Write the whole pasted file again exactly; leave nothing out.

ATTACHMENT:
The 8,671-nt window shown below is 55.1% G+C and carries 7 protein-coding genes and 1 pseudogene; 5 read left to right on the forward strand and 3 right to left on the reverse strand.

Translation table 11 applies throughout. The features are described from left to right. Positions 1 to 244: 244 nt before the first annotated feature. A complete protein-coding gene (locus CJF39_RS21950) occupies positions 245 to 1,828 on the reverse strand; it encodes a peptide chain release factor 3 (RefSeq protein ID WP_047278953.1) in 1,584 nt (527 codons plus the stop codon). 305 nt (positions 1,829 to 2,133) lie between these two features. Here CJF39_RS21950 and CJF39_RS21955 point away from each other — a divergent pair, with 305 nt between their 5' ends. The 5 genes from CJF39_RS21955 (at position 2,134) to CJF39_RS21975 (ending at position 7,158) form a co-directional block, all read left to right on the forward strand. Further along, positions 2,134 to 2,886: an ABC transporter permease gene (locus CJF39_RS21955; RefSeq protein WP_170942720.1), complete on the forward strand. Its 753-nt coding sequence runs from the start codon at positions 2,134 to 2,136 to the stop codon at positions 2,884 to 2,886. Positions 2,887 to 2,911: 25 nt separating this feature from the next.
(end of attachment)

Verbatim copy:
The 8,671-nt window shown below is 55.1% G+C and carries 7 protein-coding genes and 1 pseudogene; 5 read left to right on the forward strand and 3 right to left on the reverse strand.

Translation table 11 applies throughout. The features are described from left to right. Positions 1 to 244: 244 nt before the first annotated feature. A complete protein-coding gene (locus CJF39_RS21950) occupies positions 245 to 1,828 on the reverse strand; it encodes a peptide chain release factor 3 (RefSeq protein ID WP_047278953.1) in 1,584 nt (527 codons plus the stop codon). 305 nt (positions 1,829 to 2,133) lie between these two features. Here CJF39_RS21950 and CJF39_RS21955 point away from each other — a divergent pair, with 305 nt between their 5' ends. The 5 genes from CJF39_RS21955 (at position 2,134) to CJF39_RS21975 (ending at position 7,158) form a co-directional block, all read left to right on the forward strand. Further along, positions 2,134 to 2,886: an ABC transporter permease gene (locus CJF39_RS21955; RefSeq protein WP_170942720.1), complete on the forward strand. Its 753-nt coding sequence runs from the start codon at positions 2,134 to 2,136 to the stop codon at positions 2,884 to 2,886. Positions 2,887 to 2,911: 25 nt separating this feature from the next.